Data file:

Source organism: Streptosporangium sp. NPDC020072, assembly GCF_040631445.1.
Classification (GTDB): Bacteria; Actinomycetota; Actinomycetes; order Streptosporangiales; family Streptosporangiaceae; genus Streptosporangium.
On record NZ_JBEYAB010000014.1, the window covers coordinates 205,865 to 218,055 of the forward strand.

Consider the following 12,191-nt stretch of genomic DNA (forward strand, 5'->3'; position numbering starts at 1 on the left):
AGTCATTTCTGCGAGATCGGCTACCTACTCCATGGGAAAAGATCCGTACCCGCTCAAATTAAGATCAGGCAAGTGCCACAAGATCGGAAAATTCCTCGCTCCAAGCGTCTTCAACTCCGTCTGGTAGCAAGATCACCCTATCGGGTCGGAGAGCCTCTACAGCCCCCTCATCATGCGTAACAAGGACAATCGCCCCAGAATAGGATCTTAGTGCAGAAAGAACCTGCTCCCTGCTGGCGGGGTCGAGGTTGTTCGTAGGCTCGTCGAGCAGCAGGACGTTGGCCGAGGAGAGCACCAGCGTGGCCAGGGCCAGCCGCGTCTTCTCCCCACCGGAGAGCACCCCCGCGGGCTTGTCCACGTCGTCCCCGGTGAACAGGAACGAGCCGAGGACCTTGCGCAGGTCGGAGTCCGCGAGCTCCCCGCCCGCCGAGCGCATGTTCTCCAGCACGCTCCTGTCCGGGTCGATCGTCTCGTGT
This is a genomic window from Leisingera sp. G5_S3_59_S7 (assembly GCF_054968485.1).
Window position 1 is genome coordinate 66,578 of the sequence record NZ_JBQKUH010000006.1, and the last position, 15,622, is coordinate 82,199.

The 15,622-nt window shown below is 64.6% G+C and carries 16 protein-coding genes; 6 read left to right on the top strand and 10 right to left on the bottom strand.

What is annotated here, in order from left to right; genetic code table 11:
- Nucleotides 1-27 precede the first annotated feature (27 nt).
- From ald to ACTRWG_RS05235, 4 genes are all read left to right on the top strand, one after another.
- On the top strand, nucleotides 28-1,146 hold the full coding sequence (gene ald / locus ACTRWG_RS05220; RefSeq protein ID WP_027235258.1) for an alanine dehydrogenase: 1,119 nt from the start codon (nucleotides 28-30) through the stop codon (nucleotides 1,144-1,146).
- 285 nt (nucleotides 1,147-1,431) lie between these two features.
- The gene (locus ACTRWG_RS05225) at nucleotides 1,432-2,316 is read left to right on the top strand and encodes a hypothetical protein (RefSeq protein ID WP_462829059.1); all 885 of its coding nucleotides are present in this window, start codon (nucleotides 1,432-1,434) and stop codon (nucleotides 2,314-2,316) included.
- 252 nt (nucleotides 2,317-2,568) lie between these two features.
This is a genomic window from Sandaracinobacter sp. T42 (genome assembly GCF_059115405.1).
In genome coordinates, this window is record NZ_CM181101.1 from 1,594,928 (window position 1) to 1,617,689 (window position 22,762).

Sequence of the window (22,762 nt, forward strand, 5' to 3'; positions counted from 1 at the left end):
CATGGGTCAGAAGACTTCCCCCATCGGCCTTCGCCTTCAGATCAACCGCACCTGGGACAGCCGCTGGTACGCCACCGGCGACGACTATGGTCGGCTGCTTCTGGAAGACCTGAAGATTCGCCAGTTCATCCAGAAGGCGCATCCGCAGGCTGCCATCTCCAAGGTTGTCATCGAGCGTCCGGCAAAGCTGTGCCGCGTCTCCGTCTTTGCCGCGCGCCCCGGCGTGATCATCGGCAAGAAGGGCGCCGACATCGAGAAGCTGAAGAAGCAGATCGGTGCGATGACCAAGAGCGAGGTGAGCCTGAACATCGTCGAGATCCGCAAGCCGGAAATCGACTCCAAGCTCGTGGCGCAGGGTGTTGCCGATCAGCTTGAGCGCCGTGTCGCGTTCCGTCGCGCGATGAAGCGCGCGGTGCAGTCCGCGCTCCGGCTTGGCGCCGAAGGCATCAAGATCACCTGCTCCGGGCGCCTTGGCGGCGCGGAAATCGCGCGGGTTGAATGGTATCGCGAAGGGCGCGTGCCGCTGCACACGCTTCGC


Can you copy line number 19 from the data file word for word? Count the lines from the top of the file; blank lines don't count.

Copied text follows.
CATGGGTCAGAAGACTTCCCCCATCGGCCTTCGCCTTCAGATCAACCGCACCTGGGACAGCCGCTGGTACGCCACCGGCGACGACTATGGTCGGCTGCTTCTGGAAGACCTGAAGATTCGCCAGTTCATCCAGAAGGCGCATCCGCAGGCTGCCATCTCCAAGGTTGTCATCGAGCGTCCGGCAAAGCTGTGCCGCGTCTCCGTCTTTGCCGCGCGCCCCGGCGTGATCATCGGCAAGAAGGGCGCCGACATCGAGAAGCTGAAGAAGCAGATCGGTGCGATGACCAAGAGCGAGGTGAGCCTGAACATCGTCGAGATCCGCAAGCCGGAAATCGACTCCAAGCTCGTGGCGCAGGGTGTTGCCGATCAGCTTGAGCGCCGTGTCGCGTTCCGTCGCGCGATGAAGCGCGCGGTGCAGTCCGCGCTCCGGCTTGGCGCCGAAGGCATCAAGATCACCTGCTCCGGGCGCCTTGGCGGCGCGGAAATCGCGCGGGTTGAATGGTATCGCGAAGGGCGCGTGCCGCTGCACACGCTTCGC